I am currently in my second year studying BA Law (LLB). SOAS isn’t about just producing another bunch of corporate lawyers. Typically law students are told ‘’this is the law, there is nothing you can do, accept it and learn it, you’re doing this because you need to pay your rent some day’’. Rather we are taught that law is a product of society and hence also a tool enabling us to actually change something. I have just been reading Islamic Law ‘’Gender Issues and Contemporary Quran Interpretations’’. Only SOAS makes you read this!
SOAS is a big family, so much love, love, love. You’re never lonely at SOAS, and when you think no one cares about you, about us or even the extinction of orangutans in Malaysia’s burning forests just for Nestle to produce more palm oil for its Kitkats to be binned, there’s always someone at SOAS that genuinely does. SOAS makes you feel like your existence matters.
I am passionate about children’s rights. Children being the most vulnerable in our society, experiencing verbal, physical abuse, starving, being tortured, dying. They suffer the most from ‘’intimate terrorism’’ of not being given a collective voice, as they cannot even protest/stand up for their rights, they can only rely on well-meaning adults for aid. Which I find very depressing because these beautiful small entities may all be capable of growing up stopping global warming, curing cancer, sharing their positive and creative energy with us.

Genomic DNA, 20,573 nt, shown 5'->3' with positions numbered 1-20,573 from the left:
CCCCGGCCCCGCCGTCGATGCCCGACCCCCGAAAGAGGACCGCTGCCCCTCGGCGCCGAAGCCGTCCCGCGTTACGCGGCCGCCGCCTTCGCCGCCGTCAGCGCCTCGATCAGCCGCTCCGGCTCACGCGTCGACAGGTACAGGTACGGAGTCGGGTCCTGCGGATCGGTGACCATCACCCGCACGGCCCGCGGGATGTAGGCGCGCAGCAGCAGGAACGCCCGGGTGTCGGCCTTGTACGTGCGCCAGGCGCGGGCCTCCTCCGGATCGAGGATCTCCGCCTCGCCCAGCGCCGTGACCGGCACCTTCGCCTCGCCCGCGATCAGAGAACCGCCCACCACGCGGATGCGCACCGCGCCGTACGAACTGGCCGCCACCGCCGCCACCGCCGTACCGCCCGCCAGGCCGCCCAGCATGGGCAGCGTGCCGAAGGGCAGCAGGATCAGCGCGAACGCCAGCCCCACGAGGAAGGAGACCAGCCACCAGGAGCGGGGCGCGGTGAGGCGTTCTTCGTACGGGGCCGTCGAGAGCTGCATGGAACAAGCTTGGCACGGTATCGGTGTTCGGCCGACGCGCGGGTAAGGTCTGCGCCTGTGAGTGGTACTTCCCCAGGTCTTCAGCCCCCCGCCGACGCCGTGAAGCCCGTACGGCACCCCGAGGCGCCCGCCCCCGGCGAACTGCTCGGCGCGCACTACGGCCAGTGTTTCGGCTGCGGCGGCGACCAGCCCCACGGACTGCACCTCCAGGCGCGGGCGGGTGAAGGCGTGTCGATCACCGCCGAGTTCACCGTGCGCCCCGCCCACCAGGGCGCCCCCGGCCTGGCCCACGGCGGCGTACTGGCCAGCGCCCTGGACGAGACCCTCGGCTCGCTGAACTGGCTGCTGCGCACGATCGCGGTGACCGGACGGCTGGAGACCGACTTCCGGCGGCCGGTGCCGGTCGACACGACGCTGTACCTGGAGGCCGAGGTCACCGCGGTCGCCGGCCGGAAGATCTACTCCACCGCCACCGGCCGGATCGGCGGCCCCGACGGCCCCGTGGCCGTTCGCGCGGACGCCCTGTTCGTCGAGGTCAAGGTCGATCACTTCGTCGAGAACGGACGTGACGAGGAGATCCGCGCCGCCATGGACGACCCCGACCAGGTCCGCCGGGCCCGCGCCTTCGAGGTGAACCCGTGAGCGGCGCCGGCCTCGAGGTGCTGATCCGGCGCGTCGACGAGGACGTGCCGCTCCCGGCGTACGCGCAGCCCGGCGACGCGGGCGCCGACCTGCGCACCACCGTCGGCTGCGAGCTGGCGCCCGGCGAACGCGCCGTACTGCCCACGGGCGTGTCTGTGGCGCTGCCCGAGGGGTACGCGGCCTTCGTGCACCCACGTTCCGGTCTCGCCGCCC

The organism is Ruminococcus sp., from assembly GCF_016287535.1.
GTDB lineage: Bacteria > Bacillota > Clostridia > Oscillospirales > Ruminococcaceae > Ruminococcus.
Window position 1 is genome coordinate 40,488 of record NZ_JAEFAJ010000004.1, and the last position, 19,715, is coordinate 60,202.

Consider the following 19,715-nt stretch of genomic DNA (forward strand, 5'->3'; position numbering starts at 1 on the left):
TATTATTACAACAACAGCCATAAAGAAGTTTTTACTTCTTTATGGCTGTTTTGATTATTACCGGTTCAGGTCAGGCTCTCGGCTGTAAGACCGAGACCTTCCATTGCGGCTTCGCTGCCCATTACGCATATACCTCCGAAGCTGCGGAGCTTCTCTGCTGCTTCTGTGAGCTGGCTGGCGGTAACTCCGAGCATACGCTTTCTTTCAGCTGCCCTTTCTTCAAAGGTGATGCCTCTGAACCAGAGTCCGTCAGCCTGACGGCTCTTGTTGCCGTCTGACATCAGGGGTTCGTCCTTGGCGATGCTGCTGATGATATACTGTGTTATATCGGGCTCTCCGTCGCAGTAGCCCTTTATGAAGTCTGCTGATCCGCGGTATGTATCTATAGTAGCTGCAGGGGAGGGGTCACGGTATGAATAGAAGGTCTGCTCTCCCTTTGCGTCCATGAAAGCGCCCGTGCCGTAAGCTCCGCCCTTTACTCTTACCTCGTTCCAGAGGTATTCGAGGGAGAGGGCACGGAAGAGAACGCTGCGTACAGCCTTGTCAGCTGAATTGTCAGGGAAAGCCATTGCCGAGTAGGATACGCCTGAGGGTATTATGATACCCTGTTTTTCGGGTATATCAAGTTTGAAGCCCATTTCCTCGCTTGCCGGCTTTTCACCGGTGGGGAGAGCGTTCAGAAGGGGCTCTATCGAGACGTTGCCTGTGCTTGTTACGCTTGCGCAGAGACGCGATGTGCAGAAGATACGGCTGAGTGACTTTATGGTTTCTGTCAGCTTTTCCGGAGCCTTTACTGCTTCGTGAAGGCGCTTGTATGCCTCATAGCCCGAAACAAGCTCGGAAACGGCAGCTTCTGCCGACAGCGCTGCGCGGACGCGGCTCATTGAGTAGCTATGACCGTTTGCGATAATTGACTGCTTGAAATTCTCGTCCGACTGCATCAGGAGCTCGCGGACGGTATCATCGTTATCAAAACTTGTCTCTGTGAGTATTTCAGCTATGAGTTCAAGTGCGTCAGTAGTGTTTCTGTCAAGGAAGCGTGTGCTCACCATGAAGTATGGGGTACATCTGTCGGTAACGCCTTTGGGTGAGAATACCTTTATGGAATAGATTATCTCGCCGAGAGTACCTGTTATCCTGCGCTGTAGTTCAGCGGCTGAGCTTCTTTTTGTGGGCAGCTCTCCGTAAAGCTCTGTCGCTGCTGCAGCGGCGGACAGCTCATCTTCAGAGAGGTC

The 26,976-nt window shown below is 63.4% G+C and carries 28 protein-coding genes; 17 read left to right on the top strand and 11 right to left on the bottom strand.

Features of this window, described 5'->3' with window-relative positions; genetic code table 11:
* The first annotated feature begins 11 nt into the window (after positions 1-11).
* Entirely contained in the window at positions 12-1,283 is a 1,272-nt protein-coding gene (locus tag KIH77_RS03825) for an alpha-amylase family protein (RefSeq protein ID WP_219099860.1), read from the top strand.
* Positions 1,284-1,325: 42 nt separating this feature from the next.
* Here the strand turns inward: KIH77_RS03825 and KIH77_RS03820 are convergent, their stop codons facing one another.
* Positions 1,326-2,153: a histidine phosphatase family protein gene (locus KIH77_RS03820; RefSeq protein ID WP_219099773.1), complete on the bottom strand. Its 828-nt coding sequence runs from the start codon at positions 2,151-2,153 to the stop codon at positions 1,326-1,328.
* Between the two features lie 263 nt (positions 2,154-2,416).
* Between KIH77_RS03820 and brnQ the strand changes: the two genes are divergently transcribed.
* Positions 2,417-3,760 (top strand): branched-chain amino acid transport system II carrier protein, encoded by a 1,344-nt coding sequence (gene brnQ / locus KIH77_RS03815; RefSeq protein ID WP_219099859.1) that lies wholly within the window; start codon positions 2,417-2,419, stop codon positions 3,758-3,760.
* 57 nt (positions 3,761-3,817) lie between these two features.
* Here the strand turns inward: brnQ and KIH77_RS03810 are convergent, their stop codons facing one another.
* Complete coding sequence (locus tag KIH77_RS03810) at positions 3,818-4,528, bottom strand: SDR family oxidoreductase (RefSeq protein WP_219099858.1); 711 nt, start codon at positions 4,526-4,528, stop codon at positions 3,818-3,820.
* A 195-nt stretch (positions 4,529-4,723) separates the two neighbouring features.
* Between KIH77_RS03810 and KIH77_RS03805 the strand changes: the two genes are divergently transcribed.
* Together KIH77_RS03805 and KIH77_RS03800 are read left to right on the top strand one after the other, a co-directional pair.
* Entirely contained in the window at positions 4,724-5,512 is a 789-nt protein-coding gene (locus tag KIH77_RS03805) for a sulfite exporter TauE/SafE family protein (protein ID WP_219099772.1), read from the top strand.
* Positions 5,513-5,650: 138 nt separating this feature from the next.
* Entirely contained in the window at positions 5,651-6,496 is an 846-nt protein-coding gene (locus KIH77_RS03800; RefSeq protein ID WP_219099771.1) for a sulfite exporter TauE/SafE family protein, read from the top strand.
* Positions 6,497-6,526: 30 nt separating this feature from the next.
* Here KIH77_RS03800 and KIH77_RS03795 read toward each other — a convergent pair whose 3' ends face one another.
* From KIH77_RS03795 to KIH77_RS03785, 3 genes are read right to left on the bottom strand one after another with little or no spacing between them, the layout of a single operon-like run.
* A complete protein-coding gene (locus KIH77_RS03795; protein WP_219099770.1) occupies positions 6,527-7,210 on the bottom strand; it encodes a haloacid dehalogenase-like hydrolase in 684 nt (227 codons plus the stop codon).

I’m also passionate about tackling gender roles within POC (person of colour) communities arising from many overlapping elements making us feel that our sexuality/gender issues are too complex to understand, i.e. floating in another sphere that is minor to our main worry of getting a well paid job; making our mums proud etc.. I think that is a very complex subject influenced by so many aspects as postwar mental health issues in diaspora communities, classism, colourism, racism, being hairy, growing up in a dysfunctional family, often demotivating attempts to change, accumulating in resignation. After having spent almost all of first year in the JCR ranting with other POC’s about how the emotional labour of our gender struggles are spinning out our energy affecting our studies and eventually our chances of getting that first, the internship, job of our dreams, making the world a better place, I eventually then joined the FemSoc.